On 23 May 1934, two of the most famous outlaws in history - Bonnie Parker and Clyde Barrow - were killed in a police shootout.
Today, the criminal duo - better known by their first names - are the stuff of legend, but they lived very real, and very action-packed lives, before their deaths in Louisiana.
Bonnie and Clyde were Texan lovers, having met at the respective ages of 19 and 20 in 1930 as the Great Depression took hold of the United States. Shortly after their meeting, Clyde was sent to jail, convicted of auto theft - but the sentence didn’t last long as he broke out of prison using a weapon Bonnie had smuggled in to him.
Although he was recaptured, by 1932 Bonnie and Clyde were hardened criminals, teaming up with the Barrow Gang, robbing banks and small stores. They were constantly on the run and not afraid to shoot anybody who might have interfered with their freedom - they’re said to have killed at least nine police officers and four civilians.
Their criminal exploits were famous across the nation and their fame grew even further in 1933 after a police shootout at their temporary hiding place in Joplin, Missouri.
Local police had been informed of apparent bootleggers living at the address. Their discovery that it was, in fact, the Barrow Gang left two officers dead.
The Gang escaped the scene, but left behind many of their possessions including a vast arsenal of weapons, a poem handwritten by Bonnie and a camera along with several rolls of undeveloped film.
The police printed the photos at the local newspaper The Joplin Globe and discovered images of Bonnie, Clyde and fellow gang member W. D. Jones pointing weapons at each other, as well as the now infamous picture of Bonnie clenching a cigar in her teeth and holding a pistol in her hand. The Joplin Globe sent the photos over the newswire along with Bonnie’s poem ‘Suicide Sal’ and the Barrow Gang became front page news across the country.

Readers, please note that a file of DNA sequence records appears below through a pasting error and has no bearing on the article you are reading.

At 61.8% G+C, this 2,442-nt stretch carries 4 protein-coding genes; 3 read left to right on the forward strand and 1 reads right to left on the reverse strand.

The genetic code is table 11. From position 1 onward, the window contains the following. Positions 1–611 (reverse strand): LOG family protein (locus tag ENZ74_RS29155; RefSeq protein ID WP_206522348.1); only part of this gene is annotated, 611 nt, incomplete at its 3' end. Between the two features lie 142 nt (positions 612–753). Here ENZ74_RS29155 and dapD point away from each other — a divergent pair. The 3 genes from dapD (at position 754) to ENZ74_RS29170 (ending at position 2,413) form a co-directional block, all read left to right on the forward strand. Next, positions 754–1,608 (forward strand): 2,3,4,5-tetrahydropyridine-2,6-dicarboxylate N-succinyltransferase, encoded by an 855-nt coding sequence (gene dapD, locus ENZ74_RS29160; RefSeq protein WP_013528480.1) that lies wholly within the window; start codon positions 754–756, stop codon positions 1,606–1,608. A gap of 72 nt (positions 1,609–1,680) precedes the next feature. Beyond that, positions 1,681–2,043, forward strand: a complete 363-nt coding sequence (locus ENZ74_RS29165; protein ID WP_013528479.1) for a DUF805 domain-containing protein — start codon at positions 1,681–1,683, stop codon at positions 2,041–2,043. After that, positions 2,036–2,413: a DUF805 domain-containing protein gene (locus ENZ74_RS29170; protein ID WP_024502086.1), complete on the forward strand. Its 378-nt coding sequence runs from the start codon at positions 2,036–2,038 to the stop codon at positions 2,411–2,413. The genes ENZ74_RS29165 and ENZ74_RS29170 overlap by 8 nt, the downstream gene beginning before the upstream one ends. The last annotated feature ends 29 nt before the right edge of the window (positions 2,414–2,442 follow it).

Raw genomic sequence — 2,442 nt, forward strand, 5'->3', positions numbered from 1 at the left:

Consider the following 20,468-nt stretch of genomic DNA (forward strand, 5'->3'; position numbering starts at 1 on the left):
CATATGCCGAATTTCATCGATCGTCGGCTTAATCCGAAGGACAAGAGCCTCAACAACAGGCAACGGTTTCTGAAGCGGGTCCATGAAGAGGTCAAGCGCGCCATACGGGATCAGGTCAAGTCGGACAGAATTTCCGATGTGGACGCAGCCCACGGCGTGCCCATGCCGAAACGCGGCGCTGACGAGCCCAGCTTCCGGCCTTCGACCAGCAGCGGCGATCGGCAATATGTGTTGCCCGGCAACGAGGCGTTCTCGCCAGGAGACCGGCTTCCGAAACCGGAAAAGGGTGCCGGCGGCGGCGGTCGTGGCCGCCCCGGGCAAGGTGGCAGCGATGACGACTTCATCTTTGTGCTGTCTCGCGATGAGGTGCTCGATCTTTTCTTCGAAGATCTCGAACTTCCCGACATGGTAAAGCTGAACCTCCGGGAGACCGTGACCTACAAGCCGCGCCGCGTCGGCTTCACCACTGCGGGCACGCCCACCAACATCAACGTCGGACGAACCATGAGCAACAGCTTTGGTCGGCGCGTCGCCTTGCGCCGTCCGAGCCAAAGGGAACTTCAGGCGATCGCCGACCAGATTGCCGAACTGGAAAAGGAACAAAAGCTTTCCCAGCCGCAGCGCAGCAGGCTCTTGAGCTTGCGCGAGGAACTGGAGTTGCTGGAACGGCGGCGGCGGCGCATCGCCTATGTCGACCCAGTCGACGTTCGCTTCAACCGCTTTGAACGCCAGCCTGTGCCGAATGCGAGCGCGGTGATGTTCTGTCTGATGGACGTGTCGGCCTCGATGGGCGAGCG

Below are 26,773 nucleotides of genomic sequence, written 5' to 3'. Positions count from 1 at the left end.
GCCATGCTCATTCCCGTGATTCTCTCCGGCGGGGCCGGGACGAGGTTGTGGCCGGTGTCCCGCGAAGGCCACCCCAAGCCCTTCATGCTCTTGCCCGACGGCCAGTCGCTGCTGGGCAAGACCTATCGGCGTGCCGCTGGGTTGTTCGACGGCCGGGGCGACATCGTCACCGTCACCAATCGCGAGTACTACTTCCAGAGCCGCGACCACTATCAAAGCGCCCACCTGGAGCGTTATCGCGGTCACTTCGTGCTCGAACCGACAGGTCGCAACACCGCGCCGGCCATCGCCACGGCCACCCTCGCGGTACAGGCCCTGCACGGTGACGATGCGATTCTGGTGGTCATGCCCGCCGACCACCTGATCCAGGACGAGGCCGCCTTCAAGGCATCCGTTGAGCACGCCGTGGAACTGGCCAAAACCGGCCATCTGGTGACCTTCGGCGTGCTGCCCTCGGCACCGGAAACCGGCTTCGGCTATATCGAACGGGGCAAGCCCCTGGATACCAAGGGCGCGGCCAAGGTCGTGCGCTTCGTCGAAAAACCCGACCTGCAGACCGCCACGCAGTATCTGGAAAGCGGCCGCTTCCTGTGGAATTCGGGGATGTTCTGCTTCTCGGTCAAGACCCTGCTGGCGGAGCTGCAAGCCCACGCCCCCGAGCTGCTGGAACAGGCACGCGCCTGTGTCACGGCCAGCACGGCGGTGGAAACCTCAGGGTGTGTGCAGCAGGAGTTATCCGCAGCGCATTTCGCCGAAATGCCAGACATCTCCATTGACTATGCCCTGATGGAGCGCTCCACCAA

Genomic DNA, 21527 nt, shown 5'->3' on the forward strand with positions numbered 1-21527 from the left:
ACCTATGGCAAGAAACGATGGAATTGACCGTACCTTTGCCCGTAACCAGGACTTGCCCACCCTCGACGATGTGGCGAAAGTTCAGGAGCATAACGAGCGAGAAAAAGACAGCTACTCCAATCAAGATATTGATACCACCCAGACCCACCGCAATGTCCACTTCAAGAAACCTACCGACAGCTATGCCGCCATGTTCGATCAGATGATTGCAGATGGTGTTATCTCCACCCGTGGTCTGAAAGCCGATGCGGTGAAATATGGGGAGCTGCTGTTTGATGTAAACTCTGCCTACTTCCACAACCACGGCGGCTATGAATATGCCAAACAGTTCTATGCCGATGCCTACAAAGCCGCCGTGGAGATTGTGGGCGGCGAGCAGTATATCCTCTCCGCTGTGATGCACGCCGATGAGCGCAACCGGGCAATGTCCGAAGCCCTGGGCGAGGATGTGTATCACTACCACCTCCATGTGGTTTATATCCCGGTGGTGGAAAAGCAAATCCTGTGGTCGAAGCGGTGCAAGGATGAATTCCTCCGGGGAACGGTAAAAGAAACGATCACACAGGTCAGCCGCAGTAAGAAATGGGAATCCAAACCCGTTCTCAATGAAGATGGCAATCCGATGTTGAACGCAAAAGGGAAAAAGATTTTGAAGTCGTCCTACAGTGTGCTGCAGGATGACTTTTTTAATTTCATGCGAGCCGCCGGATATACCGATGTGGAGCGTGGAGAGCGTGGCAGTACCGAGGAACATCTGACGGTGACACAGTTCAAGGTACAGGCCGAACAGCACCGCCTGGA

Their new notoriety made evading capture significantly more difficult, but the gang’s criminal activities carried on, usually taking the form of robberies, kidnappings and murders.
Many historians say that Clyde knew early on that the only way out for him was death - and on 23 May 1934, his prophecy came true.
Along with Bonnie, he broke out some of the members of their gang jailed in Texas, attacking the prison with machine guns and killing guard Major Joe Crowson in the process.
The attack triggered former Texas Ranger Frank Hamer to track them down. He eventually found them in the neighbouring state of Louisiana, where police hiding in bushes ambushed the couple in their Ford V8. The pair died in a hail of gunfire after over 130 rounds of ammunition were fired at them by law enforcement officers. Bonnie was 23, and Clyde was 25.
In their death, they were more iconic than ever, with hundreds of visitors swarming the funeral homes where they were lying in state. Over 20,000 people attended Bonnie’s funeral, which meant that her own family struggled to get to the gravesite.
Despite being dead for nearly 90 years, Bonnie and Clyde remain infamous to this day, their legacy helped in no small part by the 1967 film ‘Bonnie and Clyde’ starring Faye Dunaway and Warren Beatty which romanticised the criminal couple.
A 1968 song - unsurprisingly also called ‘Bonnie and Clyde’ - written by Serge Gainsbourg and performed by the late French musician alongside screen icon Brigitte Bardot also added to the couple’s mystique. MC Solaar sampled the track in his hit ‘Nouveau Western’ but the original is well worth a listen if you need more Bonnie and Clyde in your life.